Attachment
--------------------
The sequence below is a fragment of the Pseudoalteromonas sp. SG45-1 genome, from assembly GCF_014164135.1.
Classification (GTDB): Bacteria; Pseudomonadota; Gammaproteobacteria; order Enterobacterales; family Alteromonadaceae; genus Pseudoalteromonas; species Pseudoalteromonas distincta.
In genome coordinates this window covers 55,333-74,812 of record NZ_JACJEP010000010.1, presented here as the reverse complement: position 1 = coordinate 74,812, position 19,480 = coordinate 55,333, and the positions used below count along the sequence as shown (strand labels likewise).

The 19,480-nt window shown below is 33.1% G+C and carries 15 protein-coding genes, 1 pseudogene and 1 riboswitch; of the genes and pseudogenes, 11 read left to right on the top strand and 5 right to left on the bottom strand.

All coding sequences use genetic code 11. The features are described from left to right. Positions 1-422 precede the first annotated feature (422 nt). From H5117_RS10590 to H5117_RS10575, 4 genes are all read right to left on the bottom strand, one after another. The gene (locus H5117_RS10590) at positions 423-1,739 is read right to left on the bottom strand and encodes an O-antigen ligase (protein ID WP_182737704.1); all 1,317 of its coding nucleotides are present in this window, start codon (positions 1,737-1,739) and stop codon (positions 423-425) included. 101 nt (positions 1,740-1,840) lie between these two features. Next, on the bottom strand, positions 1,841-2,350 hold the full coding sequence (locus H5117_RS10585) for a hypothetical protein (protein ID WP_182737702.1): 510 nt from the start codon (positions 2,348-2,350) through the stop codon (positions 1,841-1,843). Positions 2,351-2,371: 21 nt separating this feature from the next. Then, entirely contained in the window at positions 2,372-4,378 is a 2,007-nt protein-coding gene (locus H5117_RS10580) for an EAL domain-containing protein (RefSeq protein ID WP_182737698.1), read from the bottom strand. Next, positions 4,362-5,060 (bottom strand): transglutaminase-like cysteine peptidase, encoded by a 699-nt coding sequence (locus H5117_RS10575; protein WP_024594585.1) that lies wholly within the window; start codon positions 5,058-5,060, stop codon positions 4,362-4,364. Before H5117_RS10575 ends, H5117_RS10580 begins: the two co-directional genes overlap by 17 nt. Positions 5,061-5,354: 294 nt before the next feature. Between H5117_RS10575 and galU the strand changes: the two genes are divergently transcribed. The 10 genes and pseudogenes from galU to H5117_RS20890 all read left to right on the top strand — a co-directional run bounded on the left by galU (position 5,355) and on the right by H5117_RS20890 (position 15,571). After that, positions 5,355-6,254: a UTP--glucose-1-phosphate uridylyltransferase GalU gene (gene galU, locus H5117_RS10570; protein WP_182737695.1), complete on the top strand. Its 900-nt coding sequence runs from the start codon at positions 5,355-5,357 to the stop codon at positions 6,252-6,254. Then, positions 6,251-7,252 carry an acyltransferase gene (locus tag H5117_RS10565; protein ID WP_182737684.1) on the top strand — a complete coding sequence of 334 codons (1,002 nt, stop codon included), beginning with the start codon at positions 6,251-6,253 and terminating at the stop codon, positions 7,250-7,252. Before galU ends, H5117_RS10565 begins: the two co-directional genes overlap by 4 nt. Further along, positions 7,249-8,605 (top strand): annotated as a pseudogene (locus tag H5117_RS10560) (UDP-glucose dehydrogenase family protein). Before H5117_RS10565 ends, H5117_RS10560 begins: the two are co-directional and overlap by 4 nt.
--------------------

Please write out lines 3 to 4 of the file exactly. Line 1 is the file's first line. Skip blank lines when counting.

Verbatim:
In genome coordinates this window covers 55,333-74,812 of record NZ_JACJEP010000010.1, presented here as the reverse complement: position 1 = coordinate 74,812, position 19,480 = coordinate 55,333, and the positions used below count along the sequence as shown (strand labels likewise).

The 19,480-nt window shown below is 33.1% G+C and carries 15 protein-coding genes, 1 pseudogene and 1 riboswitch; of the genes and pseudogenes, 11 read left to right on the top strand and 5 right to left on the bottom strand.